On Sunday Dan and I took a day trip up to Leavenworth to go bouldering with our friend Brandon. We woke up at the ass-crack of dawn, piled our gear into the car and headed out as the sun began to rise. Neither Dan or I had ever been to Leavenworth, so we were excited to see what the bouldering was like. We'd actually never been bouldering outside, but Brandon was a seasoned veteran and had been to Leavenworth countless times, and showed us a bunch of great bouldering spots with routes at our skill level.
The terrain was pretty mind blowing. Giant boulders the size of houses littered the valley, a gorgeous river cut its way through the mountains, and huge pines rose up from the forest floor. Just thinking about each one of those boulders barreling down the sides of the mountain to where they currently rest was awe inspiring.
I'm so excited about how many times we've been able to get out and into nature this year so far. I think we've gone out just about every weekend these past few weeks. There's something that's so wonderful about getting into nature, getting away from technology, and resetting. Fresh air, tromping on soft earth, my fingers touching something other than a key board. It's so easy to get stuck in the rut of working constantly and forgetting that nature is what keeps me sane and inspired.
Bouldering outdoors is such a different animal than bouldering in the gym. There's less of a sense of safety, gripping rock is much different than gripping plastic holds, and having a great spotter is way more important. You really have to trust your spotter and when I'm in the gym I rarely even have someone spot me unless I know I'm going for a move that is inverted or feels like it could result in a sketchy fall. Having crash pads is paramount, and thankfully Brandon had plenty because we haven't invested in any yet. I love how climbing is such a friendly and communal sport. There were tons of people around and were so friendly, letting you hop in on a route they were working on, sharing crash pads, offering beta and helpful suggestions. Dusty was a fan of how many climbers brought their dogs.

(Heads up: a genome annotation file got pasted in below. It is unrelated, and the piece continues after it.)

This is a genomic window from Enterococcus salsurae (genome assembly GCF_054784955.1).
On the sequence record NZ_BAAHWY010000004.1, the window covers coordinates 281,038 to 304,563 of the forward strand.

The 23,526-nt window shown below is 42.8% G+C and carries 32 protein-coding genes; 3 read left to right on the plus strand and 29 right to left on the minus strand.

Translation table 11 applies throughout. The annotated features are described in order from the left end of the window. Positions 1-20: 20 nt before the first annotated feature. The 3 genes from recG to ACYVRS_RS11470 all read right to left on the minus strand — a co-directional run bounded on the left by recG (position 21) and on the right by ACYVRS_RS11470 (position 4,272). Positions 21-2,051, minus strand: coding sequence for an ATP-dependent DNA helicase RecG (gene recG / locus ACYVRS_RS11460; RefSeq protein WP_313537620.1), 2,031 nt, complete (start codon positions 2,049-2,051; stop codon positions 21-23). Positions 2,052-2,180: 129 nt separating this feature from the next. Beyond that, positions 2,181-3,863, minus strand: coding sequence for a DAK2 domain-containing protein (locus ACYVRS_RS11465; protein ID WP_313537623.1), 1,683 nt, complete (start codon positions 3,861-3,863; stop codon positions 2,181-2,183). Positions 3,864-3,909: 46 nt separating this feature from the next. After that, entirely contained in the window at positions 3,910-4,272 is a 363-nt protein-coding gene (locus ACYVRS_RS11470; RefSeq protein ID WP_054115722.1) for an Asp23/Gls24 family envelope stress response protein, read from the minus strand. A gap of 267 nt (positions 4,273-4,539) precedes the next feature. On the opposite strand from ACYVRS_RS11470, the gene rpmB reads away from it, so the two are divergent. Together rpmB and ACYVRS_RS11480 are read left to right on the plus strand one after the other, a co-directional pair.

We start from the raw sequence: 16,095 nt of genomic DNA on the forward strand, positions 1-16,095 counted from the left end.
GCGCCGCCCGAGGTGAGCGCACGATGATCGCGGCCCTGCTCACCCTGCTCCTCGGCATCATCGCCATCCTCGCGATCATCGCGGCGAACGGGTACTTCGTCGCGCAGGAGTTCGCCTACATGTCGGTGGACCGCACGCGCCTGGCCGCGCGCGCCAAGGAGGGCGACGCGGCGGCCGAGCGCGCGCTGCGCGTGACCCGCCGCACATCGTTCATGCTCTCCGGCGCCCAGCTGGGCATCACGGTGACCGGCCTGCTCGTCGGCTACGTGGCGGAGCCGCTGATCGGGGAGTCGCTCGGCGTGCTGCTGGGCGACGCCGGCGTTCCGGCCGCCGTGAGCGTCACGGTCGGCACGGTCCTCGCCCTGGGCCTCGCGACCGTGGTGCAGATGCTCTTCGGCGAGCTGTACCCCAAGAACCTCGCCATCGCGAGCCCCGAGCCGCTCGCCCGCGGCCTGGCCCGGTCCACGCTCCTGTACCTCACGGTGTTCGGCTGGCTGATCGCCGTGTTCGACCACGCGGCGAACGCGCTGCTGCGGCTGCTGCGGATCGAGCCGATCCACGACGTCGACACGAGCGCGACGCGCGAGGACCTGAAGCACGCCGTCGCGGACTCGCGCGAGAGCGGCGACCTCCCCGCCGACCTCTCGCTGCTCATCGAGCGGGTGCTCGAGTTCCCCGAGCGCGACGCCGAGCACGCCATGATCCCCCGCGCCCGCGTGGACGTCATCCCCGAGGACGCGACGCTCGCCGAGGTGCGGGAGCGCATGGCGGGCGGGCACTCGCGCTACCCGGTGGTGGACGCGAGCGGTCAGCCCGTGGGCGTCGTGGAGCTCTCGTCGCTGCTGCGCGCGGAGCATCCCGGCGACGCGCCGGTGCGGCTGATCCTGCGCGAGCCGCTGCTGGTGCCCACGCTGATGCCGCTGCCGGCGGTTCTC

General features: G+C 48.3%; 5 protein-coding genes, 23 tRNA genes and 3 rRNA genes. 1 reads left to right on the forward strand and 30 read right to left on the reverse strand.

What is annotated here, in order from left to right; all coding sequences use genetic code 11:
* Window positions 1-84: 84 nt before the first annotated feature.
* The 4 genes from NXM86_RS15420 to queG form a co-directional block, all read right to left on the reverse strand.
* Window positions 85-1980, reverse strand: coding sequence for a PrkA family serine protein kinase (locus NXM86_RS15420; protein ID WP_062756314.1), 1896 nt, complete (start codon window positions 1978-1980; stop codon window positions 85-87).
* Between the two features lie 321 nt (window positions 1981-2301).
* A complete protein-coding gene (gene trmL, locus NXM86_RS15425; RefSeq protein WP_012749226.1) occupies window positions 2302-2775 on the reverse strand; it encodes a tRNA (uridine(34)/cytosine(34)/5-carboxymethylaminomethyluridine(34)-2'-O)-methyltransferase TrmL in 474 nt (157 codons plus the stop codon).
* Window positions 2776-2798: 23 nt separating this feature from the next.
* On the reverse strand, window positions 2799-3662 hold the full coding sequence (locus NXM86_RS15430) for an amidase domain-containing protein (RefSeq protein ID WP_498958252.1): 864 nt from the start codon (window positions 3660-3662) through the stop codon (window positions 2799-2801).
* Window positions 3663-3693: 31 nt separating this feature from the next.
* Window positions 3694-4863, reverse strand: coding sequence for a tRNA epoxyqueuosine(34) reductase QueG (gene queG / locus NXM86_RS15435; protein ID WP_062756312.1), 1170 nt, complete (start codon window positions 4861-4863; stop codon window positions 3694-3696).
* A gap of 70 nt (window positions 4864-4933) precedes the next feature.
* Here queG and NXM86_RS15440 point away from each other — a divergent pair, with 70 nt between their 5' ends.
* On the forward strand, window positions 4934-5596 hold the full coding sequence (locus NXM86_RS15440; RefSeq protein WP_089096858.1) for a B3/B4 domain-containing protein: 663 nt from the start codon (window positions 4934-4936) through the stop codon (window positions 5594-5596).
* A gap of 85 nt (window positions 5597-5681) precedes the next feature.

There was a 60-80% chance of rain, so we made it about five hours before it started drizzling and forced us to quit. Climbing in the rain on slippery rock isn't great, so we called it a day (my damn sprained toe was pretty spent anyway), and headed back into town to fill our empty tummies with beer and brats. It's only the natural thing to do when you're in a Bavarian village, right? Munchen Haus fulfilled our desires (sauerkraut FTW) and we hit the road back to Tacoma. A day well spent, in my book.